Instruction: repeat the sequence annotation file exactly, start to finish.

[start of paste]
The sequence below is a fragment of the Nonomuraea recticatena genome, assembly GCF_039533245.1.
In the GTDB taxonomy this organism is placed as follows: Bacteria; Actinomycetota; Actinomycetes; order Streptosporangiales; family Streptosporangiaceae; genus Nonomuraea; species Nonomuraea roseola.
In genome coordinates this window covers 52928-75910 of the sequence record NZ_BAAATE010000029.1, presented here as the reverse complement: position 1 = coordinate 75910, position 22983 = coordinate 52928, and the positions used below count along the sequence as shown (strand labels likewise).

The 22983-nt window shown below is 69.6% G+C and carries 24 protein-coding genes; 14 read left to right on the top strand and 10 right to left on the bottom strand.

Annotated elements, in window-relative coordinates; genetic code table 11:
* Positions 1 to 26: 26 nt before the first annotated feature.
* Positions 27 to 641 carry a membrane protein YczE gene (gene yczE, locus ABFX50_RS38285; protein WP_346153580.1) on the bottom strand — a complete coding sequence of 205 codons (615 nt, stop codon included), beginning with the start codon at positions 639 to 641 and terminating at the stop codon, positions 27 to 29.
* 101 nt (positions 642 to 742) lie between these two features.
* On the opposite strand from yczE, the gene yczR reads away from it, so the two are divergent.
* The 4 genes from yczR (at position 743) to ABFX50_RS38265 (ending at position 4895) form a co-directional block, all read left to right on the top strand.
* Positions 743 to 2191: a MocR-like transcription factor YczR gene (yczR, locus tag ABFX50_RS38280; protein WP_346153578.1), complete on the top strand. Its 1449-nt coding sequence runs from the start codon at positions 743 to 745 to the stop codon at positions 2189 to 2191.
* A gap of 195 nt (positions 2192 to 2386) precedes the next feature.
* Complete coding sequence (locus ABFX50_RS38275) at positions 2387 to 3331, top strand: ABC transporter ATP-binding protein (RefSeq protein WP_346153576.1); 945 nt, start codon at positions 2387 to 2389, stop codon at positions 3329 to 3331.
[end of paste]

The sequence below is a fragment of the Nonomuraea recticatena genome, assembly GCF_039533245.1.
In the GTDB taxonomy this organism is placed as follows: Bacteria; Actinomycetota; Actinomycetes; order Streptosporangiales; family Streptosporangiaceae; genus Nonomuraea; species Nonomuraea roseola.
In genome coordinates this window covers 52928-75910 of the sequence record NZ_BAAATE010000029.1, presented here as the reverse complement: position 1 = coordinate 75910, position 22983 = coordinate 52928, and the positions used below count along the sequence as shown (strand labels likewise).

The 22983-nt window shown below is 69.6% G+C and carries 24 protein-coding genes; 14 read left to right on the top strand and 10 right to left on the bottom strand.

Annotated elements, in window-relative coordinates; genetic code table 11:
* Positions 1 to 26: 26 nt before the first annotated feature.
* Positions 27 to 641 carry a membrane protein YczE gene (gene yczE, locus ABFX50_RS38285; protein WP_346153580.1) on the bottom strand — a complete coding sequence of 205 codons (615 nt, stop codon included), beginning with the start codon at positions 639 to 641 and terminating at the stop codon, positions 27 to 29.
* 101 nt (positions 642 to 742) lie between these two features.
* On the opposite strand from yczE, the gene yczR reads away from it, so the two are divergent.
* The 4 genes from yczR (at position 743) to ABFX50_RS38265 (ending at position 4895) form a co-directional block, all read left to right on the top strand.
* Positions 743 to 2191: a MocR-like transcription factor YczR gene (yczR, locus tag ABFX50_RS38280; protein WP_346153578.1), complete on the top strand. Its 1449-nt coding sequence runs from the start codon at positions 743 to 745 to the stop codon at positions 2189 to 2191.
* A gap of 195 nt (positions 2192 to 2386) precedes the next feature.
* Complete coding sequence (locus ABFX50_RS38275) at positions 2387 to 3331, top strand: ABC transporter ATP-binding protein (RefSeq protein WP_346153576.1); 945 nt, start codon at positions 2387 to 2389, stop codon at positions 3329 to 3331.